Three situations when coaching is a waste of time

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Have you ever looked at someone you’re coaching – either a team member or a client – and  felt you just weren’t getting anywhere?

What is it that gives us that uncomfortable feeling?  Looking back over my experiences, there seem to be three main factors at play when coaching just isn’t going to work:

1.  They really don’t want to be coached

Even when a client has committed cash to being coached, there is sometimes a resistance to accepting there are things that can change and they have the power to change them.  For employees who have had coaching ‘thrust upon them’ this resisitance is even stronger.

2.  They actually hate what they’re doing

Many managers will try to coach/coax better performance out of staff when it’s clear that no matter what you do there’s one thing only the staff member can change:  How they feel about their job.  If it’s not a good fit, no amount of coaching will improve the situation.

3.  They expect you to tell them what to do

Much as we would like to be, coaches are not knights in shining armour arriving just in time on our white charger!  The ‘Prince Charming’ expectation applies equally with men and women.  Anyone who is waiting to be rescued from their situation by a coach is probably not going to make much progress with coaching.

For all these reasons, getting to know the person you will be coaching before any intervention is essential.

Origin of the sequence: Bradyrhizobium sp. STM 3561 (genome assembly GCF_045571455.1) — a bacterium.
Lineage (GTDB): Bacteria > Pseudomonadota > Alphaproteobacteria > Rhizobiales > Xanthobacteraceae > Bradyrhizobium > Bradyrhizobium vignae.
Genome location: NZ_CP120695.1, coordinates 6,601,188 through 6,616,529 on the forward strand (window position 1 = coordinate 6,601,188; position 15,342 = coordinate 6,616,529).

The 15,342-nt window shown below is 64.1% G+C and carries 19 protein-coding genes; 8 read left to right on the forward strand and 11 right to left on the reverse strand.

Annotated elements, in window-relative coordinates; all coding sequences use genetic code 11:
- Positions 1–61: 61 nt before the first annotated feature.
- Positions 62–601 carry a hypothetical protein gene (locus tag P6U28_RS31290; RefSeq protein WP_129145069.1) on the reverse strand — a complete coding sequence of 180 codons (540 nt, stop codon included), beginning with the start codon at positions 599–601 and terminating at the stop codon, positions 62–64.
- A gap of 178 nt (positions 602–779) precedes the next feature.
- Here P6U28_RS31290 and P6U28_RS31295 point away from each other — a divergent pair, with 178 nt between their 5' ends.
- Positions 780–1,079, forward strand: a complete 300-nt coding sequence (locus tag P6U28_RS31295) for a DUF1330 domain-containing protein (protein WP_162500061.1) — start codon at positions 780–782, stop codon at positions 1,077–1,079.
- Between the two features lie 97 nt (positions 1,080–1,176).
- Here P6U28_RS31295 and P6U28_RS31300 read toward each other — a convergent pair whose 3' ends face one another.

Even with good preparation and planning, the manager/coach can find themselves with the sinking feeling you get when you know you’re wasting your time.  You’re not going to get anywhere so why keep trying?

You have more productive things to do with your time.  The sooner you give up on your lost coaching cause, the sooner you’ll get to do them!

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2 thoughts on “Three situations when coaching is a waste of time

  1. John Drury

    Hi Susan
    I totally agree with your article.
    Coaching those three scenarios would be a frustrating waste of time for everyone.
    The one exception to No. 3 might be a mentoring situation for a client where giving some clear direction is more appropriate.
    That is why it is so important to set up the coaching relationship well; to ensure strong commitment from participants to the process and some clear outcomes before coaching commences.
    Then it is up to the coach to build rapport and work their ‘magic’ to serve their client to assist them to achieve outstanding outcomes.
    I love the breakthrough moments that come through the coaching process which enable people to achieve accelerated personal growth. This always benefits the company they serve as well.

    1. susan Post author

      Hi John
      Thanks for your thoughtful comments. Of course, in a mentoring (rather than coaching) situation some more leadership is appropriate. But as coaches we also need to be careful of the ‘rescue need’ – both in ourselves and as an expectation from our clients.


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